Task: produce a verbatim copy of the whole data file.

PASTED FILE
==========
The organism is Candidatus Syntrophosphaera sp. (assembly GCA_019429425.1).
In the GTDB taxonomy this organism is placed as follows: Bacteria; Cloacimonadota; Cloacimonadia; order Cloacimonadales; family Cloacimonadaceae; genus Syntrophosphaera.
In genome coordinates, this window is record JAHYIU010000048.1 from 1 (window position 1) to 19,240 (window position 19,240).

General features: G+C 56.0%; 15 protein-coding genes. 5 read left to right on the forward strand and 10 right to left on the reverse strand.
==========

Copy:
The organism is Candidatus Syntrophosphaera sp. (assembly GCA_019429425.1).
In the GTDB taxonomy this organism is placed as follows: Bacteria; Cloacimonadota; Cloacimonadia; order Cloacimonadales; family Cloacimonadaceae; genus Syntrophosphaera.
In genome coordinates, this window is record JAHYIU010000048.1 from 1 (window position 1) to 19,240 (window position 19,240).

General features: G+C 56.0%; 15 protein-coding genes. 5 read left to right on the forward strand and 10 right to left on the reverse strand.